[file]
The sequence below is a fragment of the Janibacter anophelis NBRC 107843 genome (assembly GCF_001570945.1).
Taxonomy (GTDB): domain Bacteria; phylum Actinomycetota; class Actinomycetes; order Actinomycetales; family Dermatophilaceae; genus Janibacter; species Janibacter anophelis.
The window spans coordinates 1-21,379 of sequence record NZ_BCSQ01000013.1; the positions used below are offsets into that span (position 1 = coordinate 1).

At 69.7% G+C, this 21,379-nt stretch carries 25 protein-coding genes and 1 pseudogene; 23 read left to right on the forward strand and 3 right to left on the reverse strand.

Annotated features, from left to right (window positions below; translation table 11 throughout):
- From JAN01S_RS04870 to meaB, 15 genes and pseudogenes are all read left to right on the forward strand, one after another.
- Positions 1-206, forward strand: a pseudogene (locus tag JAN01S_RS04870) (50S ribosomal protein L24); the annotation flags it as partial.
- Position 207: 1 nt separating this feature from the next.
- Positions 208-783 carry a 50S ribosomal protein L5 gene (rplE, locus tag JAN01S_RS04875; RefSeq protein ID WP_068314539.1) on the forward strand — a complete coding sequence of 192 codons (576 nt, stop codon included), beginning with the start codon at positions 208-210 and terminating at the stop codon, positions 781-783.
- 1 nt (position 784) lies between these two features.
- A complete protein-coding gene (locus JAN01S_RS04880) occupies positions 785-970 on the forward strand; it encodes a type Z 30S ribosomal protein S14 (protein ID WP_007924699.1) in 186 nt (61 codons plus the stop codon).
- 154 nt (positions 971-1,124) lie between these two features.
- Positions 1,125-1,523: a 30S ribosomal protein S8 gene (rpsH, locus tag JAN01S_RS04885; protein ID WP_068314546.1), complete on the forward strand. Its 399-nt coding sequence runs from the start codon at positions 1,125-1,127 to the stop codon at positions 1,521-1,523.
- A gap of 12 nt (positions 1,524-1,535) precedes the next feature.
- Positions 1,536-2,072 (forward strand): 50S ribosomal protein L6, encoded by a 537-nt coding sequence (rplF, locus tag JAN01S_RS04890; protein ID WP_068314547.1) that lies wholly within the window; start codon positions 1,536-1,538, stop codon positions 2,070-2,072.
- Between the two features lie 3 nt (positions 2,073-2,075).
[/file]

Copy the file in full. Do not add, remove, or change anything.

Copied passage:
The sequence below is a fragment of the Janibacter anophelis NBRC 107843 genome (assembly GCF_001570945.1).
Taxonomy (GTDB): domain Bacteria; phylum Actinomycetota; class Actinomycetes; order Actinomycetales; family Dermatophilaceae; genus Janibacter; species Janibacter anophelis.
The window spans coordinates 1-21,379 of sequence record NZ_BCSQ01000013.1; the positions used below are offsets into that span (position 1 = coordinate 1).

At 69.7% G+C, this 21,379-nt stretch carries 25 protein-coding genes and 1 pseudogene; 23 read left to right on the forward strand and 3 right to left on the reverse strand.

Annotated features, from left to right (window positions below; translation table 11 throughout):
- From JAN01S_RS04870 to meaB, 15 genes and pseudogenes are all read left to right on the forward strand, one after another.
- Positions 1-206, forward strand: a pseudogene (locus tag JAN01S_RS04870) (50S ribosomal protein L24); the annotation flags it as partial.
- Position 207: 1 nt separating this feature from the next.
- Positions 208-783 carry a 50S ribosomal protein L5 gene (rplE, locus tag JAN01S_RS04875; RefSeq protein ID WP_068314539.1) on the forward strand — a complete coding sequence of 192 codons (576 nt, stop codon included), beginning with the start codon at positions 208-210 and terminating at the stop codon, positions 781-783.
- 1 nt (position 784) lies between these two features.
- A complete protein-coding gene (locus JAN01S_RS04880) occupies positions 785-970 on the forward strand; it encodes a type Z 30S ribosomal protein S14 (protein ID WP_007924699.1) in 186 nt (61 codons plus the stop codon).
- 154 nt (positions 971-1,124) lie between these two features.
- Positions 1,125-1,523: a 30S ribosomal protein S8 gene (rpsH, locus tag JAN01S_RS04885; protein ID WP_068314546.1), complete on the forward strand. Its 399-nt coding sequence runs from the start codon at positions 1,125-1,127 to the stop codon at positions 1,521-1,523.
- A gap of 12 nt (positions 1,524-1,535) precedes the next feature.
- Positions 1,536-2,072 (forward strand): 50S ribosomal protein L6, encoded by a 537-nt coding sequence (rplF, locus tag JAN01S_RS04890; protein ID WP_068314547.1) that lies wholly within the window; start codon positions 1,536-1,538, stop codon positions 2,070-2,072.
- Between the two features lie 3 nt (positions 2,073-2,075).